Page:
If one examines the balance sheets with a thought to letting out the air, transmuting the debt to equity through the purge of bankruptcy, and reconstituting the newspapers as mixed print and Internet entities, a future looks possible.

Yet a third question is: If the newspapers do not survive, then what takes on the crucial social and economic roles they have performed over the past century and more? That is unknowable. Failing some inventive institutional spark, some vital functions might simply go unperformed. The Internet is creating a ‘tragedy of the commons’ situation for news, and no one ever claimed that all problems have solutions. Decay and decline are always options, and—unless some mechanism is found to let producers of information monetize their work—inevitabilities. Absent institutional invention, a government-funded news service seems not just possible but likely, possibly supplemented by privately funded organizations with varying axes to grind.

Is Past Prologue?

Speculation about the future of the newspaper or its equivalents should start with a review of the newspaper of the past. It was a brilliant blend of three things:

•Technological innovations—Cheap paper from wood pulp; the high speed rotary press that turned rolls of newsprint into 30,000 two-sided pages an hour; the linotype; a long-distance telecommunications system that was fast but too expensive for individuals to use.

•The nature of the newspaper itself—a cheap, portable, disposable, random access device that could serve as a platform for content of all kinds. Think of it as 19th-century broadband.

• The moat around content created partly by copyright law, but even more by the difficulty and cost of stealing it. No one could economically take and resell the product without a large-scale operation, which made any taker easily visible. Even after the invention of the copy machine it cost almost as much to copy a single article as to buy a whole paper. Copyright was important, but protection-via-technological impossibility was crucial.

If the question is whether newspapers can remake themselves into strong businesses adapted to the Internet Age, combining the past strengths of the news biz and their incredible brand recognition with the new power of the Internet, the answer is ‘maybe.’

These forces produced a business model of extraordinary power.

The high costs of printing and the need to maintain a distribution network capable of blanketing a metropolis in a few hours created a strong bias toward local monopoly or, at least oligopoly. The result was the bedrock of the newspaper business—huge power in a local market.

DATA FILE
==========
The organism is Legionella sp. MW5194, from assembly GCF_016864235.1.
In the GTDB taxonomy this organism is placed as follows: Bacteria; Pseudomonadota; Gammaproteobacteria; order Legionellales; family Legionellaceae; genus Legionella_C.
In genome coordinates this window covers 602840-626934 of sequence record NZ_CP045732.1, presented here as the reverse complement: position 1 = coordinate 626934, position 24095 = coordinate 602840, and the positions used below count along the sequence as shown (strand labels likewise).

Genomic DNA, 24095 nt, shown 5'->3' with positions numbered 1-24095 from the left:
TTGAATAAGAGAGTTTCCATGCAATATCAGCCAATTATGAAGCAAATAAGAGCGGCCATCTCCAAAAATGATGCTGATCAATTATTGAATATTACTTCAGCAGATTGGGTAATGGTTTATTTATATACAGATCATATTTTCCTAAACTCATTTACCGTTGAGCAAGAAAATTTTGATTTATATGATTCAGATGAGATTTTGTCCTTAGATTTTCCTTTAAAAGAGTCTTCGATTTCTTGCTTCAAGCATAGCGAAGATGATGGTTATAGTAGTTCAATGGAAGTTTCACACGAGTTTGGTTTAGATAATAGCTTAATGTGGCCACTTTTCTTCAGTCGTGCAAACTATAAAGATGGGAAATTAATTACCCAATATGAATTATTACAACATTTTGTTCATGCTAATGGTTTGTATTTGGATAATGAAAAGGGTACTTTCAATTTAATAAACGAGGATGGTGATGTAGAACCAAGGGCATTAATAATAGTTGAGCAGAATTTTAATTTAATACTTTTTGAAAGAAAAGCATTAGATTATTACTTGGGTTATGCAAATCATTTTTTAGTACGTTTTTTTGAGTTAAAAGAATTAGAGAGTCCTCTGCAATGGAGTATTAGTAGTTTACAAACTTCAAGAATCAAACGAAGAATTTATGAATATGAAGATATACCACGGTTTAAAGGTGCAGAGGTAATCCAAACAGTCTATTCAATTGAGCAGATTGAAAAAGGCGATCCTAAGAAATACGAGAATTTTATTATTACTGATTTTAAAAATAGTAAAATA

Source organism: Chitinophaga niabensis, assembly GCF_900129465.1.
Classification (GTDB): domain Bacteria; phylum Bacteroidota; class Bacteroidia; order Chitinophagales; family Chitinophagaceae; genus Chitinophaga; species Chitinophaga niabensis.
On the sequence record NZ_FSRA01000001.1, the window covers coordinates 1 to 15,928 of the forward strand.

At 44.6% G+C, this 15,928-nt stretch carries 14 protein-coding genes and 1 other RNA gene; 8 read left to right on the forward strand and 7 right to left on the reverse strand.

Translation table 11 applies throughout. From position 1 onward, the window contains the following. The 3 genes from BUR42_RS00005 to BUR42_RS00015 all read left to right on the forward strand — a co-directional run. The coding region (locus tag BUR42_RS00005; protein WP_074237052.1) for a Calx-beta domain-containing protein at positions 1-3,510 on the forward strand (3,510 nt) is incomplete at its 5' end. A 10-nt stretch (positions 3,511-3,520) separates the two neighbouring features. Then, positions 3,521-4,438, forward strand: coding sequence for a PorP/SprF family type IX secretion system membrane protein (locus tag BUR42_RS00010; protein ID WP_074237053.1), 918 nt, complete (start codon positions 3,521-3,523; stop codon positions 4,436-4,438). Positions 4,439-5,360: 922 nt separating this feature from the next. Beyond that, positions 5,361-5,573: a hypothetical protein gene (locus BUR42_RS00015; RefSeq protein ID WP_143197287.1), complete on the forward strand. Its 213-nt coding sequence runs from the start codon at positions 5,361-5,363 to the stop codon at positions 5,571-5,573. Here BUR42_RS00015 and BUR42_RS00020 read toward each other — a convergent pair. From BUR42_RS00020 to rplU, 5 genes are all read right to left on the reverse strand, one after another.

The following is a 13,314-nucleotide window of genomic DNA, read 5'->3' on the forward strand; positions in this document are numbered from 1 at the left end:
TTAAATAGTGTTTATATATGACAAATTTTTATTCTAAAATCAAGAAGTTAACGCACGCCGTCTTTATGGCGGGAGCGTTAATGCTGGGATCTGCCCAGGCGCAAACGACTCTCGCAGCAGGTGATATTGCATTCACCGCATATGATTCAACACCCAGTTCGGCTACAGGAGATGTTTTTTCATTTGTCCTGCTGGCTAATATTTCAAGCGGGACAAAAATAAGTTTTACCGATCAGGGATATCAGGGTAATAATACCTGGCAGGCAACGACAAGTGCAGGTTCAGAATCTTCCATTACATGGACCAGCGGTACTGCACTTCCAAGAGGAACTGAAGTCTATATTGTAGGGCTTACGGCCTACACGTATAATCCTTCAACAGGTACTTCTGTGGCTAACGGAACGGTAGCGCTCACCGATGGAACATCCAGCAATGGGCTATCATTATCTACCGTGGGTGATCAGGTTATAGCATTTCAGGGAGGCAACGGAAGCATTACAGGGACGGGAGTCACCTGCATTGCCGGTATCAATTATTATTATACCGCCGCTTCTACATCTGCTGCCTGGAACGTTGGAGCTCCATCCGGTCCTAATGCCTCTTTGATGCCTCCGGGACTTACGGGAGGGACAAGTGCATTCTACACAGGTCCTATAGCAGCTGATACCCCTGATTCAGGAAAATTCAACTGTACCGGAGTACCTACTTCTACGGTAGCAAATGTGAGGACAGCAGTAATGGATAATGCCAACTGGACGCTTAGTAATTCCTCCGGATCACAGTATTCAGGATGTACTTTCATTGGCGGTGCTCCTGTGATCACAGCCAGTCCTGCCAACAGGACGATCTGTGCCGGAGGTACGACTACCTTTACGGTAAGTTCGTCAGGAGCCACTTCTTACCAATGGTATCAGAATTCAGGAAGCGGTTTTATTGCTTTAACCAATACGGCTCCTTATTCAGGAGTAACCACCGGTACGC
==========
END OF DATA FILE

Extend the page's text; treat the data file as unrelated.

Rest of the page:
At the other end, the news gathering business, the papers could pool their resources to fund joint operations and share massive economies of scale. The Associated Press is dominant, a cooperative with 4,100 employees, owned by 1,500 daily newspapers. Each pays a fee, and also feeds local stories to the service. The AP also supplies 5,000 TV and radio outlets, and, more recently, the Internet, such as Google News, all of which pay for the service.

The efficiencies are amazing: In 2007, the AP had revenues of $710 million; apportion this out among 51 million newspaper subscribers and it comes to about $14 each. (That overstates it, because AP gets revenues from radio, TV, and the Internet, too.) Against this, each subscriber generated over $1,000 of revenue for the industry.

Each newspaper was thus placed neatly as a bottleneck between the worlds of news makers and news consumers, and became the center of a multi-sided market. It had a platform: the ability to deliver, every day, to hundreds of thousands of readers, as many sheets as it wished of content-carrying newsprint. The basic costs of the platform were largely fixed; the extra ink and paper required for a million copies are not that much greater than for 100,000, as compared with the long- and medium-term investment costs. Newsprint is only about 14 percent of the costs of a news operation.

Starting with this basic news product, the paper could then hire some reporters to do local coverage, perhaps set up some out-of-town bureaus, especially in state capitals and Washington, D.C., to get the local angle on events there, and add every possible feature that might pick up a marginal customerfeatures, comic strips, crosswords, whatever. Pack in enough variety and it is hard to find anyone who won’t find a quarter’s worth of value somewhere.